Fake Marriage Proposal Tiny Symptom of Problem

We are living in the first decade during which married couples constitute less than half of all homes, so a fake marriage proposal and rejection staged by a minor league baseball team pales in comparison to a half century of mockery that has caused Americans to flee marriage. 

The prank that drew the intended 600,000 views on YouTube in and of itself is not a major event, of course.

The problem is simply how flippantly marriage is laughed off in general. The proposal and vow between a man and a woman was acknowledged as so central to raising children in a society that 78 percent of homes were of married couples in 1950, compared to only 48 percent today.

The replacement of the revered proposal and wedding scene by the image of silly baseball stadium proposals that horrify the pretend bride simply add to the long list of Hollywood images of clueless parents.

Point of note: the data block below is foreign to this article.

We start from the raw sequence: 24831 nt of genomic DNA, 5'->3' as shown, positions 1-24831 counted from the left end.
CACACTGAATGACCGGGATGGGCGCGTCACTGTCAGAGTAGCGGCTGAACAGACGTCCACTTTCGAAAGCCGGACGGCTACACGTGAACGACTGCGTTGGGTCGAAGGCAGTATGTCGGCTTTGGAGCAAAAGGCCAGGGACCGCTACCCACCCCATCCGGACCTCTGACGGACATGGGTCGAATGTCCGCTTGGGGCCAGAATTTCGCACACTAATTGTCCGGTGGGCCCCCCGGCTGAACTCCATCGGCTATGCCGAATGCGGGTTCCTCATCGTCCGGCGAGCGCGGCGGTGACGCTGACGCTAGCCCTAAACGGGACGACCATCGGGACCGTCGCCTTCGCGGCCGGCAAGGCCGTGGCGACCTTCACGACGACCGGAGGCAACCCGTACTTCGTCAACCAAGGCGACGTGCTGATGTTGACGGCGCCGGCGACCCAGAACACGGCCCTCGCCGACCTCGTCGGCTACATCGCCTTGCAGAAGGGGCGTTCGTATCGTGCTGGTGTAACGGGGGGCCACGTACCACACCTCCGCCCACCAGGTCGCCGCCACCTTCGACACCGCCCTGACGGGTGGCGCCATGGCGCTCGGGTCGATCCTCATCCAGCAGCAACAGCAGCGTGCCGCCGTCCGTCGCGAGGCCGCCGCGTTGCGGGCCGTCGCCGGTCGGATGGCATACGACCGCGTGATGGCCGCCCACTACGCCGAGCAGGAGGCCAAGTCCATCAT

While the modern view that marriage is simply a matter of any two people entering a contract for as long as both perceive it helps them rather than a "for better or worse, until death do us part," does have ramifications.

During the decline of marriage, studies have shown that young males without fathers are twice as likely to engage in crime. Only 13 percent of juvenile delinquents come from families in which the mother and father are married to each other compared to 33 percent from divorces homes and 44 percent in homes where the parents never married. (see summary of studies here)

Youth in fatherless homes are much more likely to commit suicide (63 percent of cases), have behavioral disorders (85 percent of cases) and drop out of high school (71 percent of cases).

Sometimes the decisions people made to do something a certain way for thousands of years (traditional marriage) turns out to really have its benefits over the latest ideas (silly proposals, marriages without openness to children).


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